REN ZHENGFEI'S TRANSLATOR: We have plenty of subsidiaries outside China. In every country, we abide by local laws and regulations. We have subsidiaries across 170 countries around the world. And they are independent subsidiaries. But setting up those subsidiaries is not trying to prove to politicians. Instead it's to fully comply with laws, regulations, and the laws of UN and international laws. So those subsidiaries abide by local laws and regulations. I do not have any intention to prove to politicians.
Huawei CEO Ren Zhengfei: Google would see a loss
REN ZHENGFEI'S TRANSLATOR: Google and us are standing in the same lines of interest. If Google systems are not installed in our devices, there would be billions of users lost for Google. And they would also see loss in many aspects and we don't have their systems, our revenue would drop too. So, there would be things we'd have to shoulder too. So, this is an issue of shared interest.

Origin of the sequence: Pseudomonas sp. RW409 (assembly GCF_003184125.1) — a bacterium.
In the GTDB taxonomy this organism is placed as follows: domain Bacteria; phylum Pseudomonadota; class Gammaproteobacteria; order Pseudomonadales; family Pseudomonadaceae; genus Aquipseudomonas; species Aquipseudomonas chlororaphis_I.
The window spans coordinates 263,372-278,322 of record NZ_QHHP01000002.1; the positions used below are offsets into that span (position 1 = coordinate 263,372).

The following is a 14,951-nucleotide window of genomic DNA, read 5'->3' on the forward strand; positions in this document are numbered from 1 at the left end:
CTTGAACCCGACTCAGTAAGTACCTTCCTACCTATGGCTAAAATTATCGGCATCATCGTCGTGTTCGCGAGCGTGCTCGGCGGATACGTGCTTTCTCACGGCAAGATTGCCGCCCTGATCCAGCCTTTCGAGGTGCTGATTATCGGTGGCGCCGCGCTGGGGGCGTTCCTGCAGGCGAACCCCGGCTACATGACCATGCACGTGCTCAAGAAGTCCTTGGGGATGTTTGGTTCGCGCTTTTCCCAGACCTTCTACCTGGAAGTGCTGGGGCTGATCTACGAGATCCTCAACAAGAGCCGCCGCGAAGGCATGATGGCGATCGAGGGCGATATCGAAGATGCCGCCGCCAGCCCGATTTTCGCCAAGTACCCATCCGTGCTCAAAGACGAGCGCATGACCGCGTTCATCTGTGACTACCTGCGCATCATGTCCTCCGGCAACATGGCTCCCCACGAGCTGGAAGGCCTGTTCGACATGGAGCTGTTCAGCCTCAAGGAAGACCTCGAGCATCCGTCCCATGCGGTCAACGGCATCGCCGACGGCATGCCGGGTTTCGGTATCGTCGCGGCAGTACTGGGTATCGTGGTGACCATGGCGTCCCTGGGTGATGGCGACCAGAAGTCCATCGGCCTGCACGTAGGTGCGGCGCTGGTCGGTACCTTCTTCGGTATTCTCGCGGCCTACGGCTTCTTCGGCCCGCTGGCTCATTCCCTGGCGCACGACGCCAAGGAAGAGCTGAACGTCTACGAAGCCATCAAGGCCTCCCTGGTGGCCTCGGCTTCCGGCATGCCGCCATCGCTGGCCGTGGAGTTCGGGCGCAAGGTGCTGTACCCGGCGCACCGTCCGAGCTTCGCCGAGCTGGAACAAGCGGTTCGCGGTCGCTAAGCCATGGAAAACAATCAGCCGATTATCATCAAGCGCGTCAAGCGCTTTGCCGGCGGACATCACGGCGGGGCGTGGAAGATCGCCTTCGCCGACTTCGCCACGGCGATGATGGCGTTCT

Huawei CEO Ren Zhengfei: Advocating for U.S. access would be a waste of our effort
DEIRDRE BOSA: Do you think that it's appropriate for U.S. companies like Google, Facebook, and Twitter to be banned in China while you advocate for access to the U.S. market?
REN ZHENGFEI'S TRANSLATOR: No. Restricting Huawei into the U.S. market, well, that is the action taken by sovereign state. What does that have to do with Huawei?
DEIRDRE BOSA: You're not advocating for access to the U.S. market?
REN ZHENGFEI'S TRANSLATOR: No. That will be a waste of our effort.
Huawei CEO Ren Zhengfei: Europe still welcomes our business
REN ZHENGFEI'S TRANSLATOR: Despite the heavy pressure, they still trust Huawei. Once this pressure is lifted, then there will be huge significant amount of the request of demands coming from customers. And by that time, our question will be: can we have the sufficient capability to answer to all those demands?
DEIRDRE BOSA: Mr. Ren, you're already losing customers across the world. Australia has banned Huawei equipment.
REN ZHENGFEI'S TRANSLATOR: Australia, in terms of our business, is relatively a small market. It's not even as big as the neighboring city. Even if they welcome us--we might not go there.
DEIRDRE BOSA: Europe is a big market and one of your most important. They are considering the same measures.
REN ZHENGFEI'S TRANSLATOR: No. No. I don't think so. Europe still welcomes us.